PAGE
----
“The Eurozone needs a bank resolution regime that can work across seventeen independent nations of diverse sizes with varying levels of financial development, limited fiscal co- responsibility, and with systemic instability induced by quick and low-cost deposit transfers across borders. We advocate a Coasean approach to bank resolution policy in the Eurozone, which emphasises clear and consistent contracts and makes explicit the public ownership of the externality costs of bank distress. A variety of resolution mechanisms are compared including bank debt holder bail-in, prompt corrective action, and contingent convertible bonds. We argue that the “dilute-in” of bank debt holders via contingent convertibility provides a clearer and simpler Coasean bargain for the Eurozone than the more conventional alternatives of debt holder bail-in or prompt corrective action.”

I found the paper as I was searching the internet for papers on banking regulation and property rights theory. If we fundamentally want to understand banking crisis we should understand incentives and property rights.

Who owns “profits” and “liability”? Who will be paying the bills? The banks’ owners, the clients, the employees, the bank management or the taxpayers? If property rights are badly defined or there are incentive conflicts we will get banking troubles.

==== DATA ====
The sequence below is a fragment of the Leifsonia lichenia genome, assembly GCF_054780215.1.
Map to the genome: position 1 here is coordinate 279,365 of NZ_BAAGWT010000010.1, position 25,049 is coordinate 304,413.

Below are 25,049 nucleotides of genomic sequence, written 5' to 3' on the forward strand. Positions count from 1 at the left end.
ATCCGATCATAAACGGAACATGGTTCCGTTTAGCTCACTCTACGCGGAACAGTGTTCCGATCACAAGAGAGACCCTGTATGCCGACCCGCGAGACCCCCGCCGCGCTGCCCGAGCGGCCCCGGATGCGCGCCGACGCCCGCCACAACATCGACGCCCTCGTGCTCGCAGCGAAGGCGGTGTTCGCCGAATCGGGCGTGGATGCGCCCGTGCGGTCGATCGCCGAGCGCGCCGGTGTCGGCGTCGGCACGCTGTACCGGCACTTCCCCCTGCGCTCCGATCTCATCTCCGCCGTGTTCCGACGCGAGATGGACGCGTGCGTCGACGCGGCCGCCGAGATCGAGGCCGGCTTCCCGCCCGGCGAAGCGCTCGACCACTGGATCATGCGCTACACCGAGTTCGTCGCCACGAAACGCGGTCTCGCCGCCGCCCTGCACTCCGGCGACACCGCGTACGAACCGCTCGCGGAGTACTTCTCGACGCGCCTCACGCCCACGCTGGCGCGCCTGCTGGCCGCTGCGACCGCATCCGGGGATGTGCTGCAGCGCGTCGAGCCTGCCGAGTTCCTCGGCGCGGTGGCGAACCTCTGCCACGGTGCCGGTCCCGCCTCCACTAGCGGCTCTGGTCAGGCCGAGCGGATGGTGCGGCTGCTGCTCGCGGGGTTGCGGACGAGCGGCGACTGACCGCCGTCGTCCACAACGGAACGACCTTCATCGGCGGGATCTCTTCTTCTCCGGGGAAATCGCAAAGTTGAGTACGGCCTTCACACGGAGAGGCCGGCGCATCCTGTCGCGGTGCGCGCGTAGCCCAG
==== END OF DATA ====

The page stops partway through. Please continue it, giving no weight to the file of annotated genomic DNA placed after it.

In that sense banking crisis is a constitutional economics problem. Therefore, we cannot really understand banking crisis by just looking at specific issues such as how much capital or liquidity banks should hold. We need to understand the overall incentives facing all players in the “banking game” – owners, clients, employees, bank managements, regulators and politicians.

Inspired by Peter Boettke’s and Daniel Smith’s for a “Quest for Robust Political Economy” of monetary policy we could say we need a “Robust Political Economy of Financial Regulation”. I believe that Connor’s and O’Kelly’s paper contributes to this.

Another paper that helps use get a better understanding of the political economy of financial regulation and crisis is Josh Hendrickson’s new paper “Contingent Liability, Capital Requirements, and Financial Reform” (forthcoming in Cato Journal). Here is the abstract: